Coach's Column with Travis Woodruff - Making the Transition Back to Training After the Off Season
Question: In the off season, how much time
is ok to spend off the bike if any? How
do I appropriately use cross-training workouts to help maintain some fitness
and when do I need to transition to all Ďon the bikeí training again?
Answer: Youíve raised a couple of good questions
to cover. Iíll briefly overview how I
prefer to organize a season so that choosing the right type of training (and
knowing how cross training might fit in) can be an easier process. Training works best when the daily workouts
and the weekly objectives all fit into the bigger picture of the entire
season. There are lots of great ways to
train, but timing it all in such a way that works well for your goals is the
challenge that troubles many riders.
Off Season or Transition Phase
will typically follow your competition season and is characterized by little or
no organized training. Keep active, have fun, but donít be concerned about
training. Donít be stressed about losing fitness here. More
than anything you need the down time.
Base or Foundation Phase
can be thought of as training to train. The goal here is to build a bigger
aerobic engine so that you can effectively be in the mix with your competition.
With a higher threshold power or maximum sustainable pace, youíll be able to take
your results up another notch. Depending on your goals and your training time
available each week, there could be a wide range of workouts that are
completely appropriate here, including cross training for strength and/or
aerobic fitness. Please understand that base or foundation training does not
equate to simply doing long easy rides. The foundation of your season hinges
directly upon your threshold fitness, so much of this phase is directed towards
Build or Race Prep
your aerobic systems well developed and your threshold power largely in place
the goal of this training phase is to specifically prepare for the intensity
that youíll face in your upcoming competitions. Youíll want to maintain your aerobic development, but put an emphasis on
including more high intensity work. From
here on in, your training should become increasingly specific to what you
expect on race day. This phase of
training will be different for riders who are focusing on various mountain bike
disciplines. Incorporating some racing will help you test your progress before
getting to the races which matter the most for you. Cross training is less
valuable here, but may still be applicable in some cases. Maintenance is often
the best cross training strategy here if an athlete wants to or needs to keep
something other than cycling in the mix.
put in the work over many weeks and months to get here. Now itís time to race
fast and allow ample recovery from the big efforts that youíre making. Your
overall training workload will be less while you Ďride outí the big fitness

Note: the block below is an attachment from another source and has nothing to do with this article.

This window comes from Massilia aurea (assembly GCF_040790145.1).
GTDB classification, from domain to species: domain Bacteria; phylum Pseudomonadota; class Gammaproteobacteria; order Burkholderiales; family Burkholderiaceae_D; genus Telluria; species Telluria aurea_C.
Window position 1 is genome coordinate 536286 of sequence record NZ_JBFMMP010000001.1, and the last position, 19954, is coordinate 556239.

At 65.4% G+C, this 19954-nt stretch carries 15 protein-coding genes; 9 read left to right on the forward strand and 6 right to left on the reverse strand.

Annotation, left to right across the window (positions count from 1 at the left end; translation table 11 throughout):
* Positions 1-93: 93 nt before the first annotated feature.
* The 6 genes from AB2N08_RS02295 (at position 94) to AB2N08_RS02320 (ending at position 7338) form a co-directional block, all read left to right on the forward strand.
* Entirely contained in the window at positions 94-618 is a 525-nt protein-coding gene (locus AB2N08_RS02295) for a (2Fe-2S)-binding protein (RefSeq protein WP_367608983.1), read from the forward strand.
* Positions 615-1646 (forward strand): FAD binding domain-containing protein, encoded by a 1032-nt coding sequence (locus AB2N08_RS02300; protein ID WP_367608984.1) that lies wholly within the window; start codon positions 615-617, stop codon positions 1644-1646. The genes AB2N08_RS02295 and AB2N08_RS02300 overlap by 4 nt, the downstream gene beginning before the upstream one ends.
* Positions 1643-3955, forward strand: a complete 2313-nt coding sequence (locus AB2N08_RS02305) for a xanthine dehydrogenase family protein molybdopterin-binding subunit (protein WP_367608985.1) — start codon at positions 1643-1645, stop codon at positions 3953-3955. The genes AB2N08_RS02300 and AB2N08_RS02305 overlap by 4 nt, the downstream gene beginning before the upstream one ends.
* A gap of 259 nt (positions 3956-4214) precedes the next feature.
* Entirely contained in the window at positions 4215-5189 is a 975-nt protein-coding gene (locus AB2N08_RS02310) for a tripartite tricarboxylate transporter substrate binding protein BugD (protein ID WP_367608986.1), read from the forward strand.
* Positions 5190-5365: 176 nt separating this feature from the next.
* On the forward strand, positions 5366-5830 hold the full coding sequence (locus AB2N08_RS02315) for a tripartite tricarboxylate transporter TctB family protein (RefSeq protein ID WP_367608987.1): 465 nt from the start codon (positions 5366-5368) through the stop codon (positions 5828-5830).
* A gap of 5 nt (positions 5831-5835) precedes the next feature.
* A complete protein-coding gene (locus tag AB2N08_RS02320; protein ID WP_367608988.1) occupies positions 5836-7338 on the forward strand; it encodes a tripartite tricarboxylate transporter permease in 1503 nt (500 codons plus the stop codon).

that youíve amassed. It wonít last forever, so be sure to enjoy those days
where you can really let it rip! Be especially careful with any cross training
during your competition phase. With your biggest races looming thereís no need
to cause undue fatigue with exercises that arenít going to benefit your
performance. The competition phase will typically last no longer than six
weeks, so you can get back to your preferred cross-training once youíre wrapped
up those races that matter the most.
A single mountain bike season might have you
go through this full sequence of training once or twice, depending on what
races youíre doing or how long your season stretches. When it comes to the question of cross
training, itís simply a matter of specificity. If youíre looking to build basic
aerobic fitness or add to your muscular strength and coordination, then various
modes of cross-training can be great. However cross training becomes less
valuable as you get closer to the primetime of your season when specific
training is a must.
When it comes to taking a break, whether itís
a short in-season break or a longer post-season break, itís perfectly
acceptable to hang the bike up if thatís what works best for you. Such rest
periods are meant to allow for physical and mental regeneration so as long as
thatís the case, then youíre doing it right whether or not you choose to ride.
Donít be afraid to lose fitness during a break since taking the down time will
allow you to train more effectively once youíre back at it.
Your cross training can certainly add to your
season just as long as itís not a replacement for riding when you really need
to be on the bike. Please feel free to follow up with me if I can help with any
further questions. Good luck with your
season planning and have fun with it!
is a USAC Level I (elite) certified coach who holds a B.S. in Kinesiology with
emphasis in Exercise Science. Heís coached riders to five MTB National
Championship wins and has over 10 years of personal racing experience. Since
2005 heís competed as a pro mountain biker and has coached full-time. His
business, Momentum Endurance LLC, is based out of Tucson, Arizona
where he hosts wintertime training camps.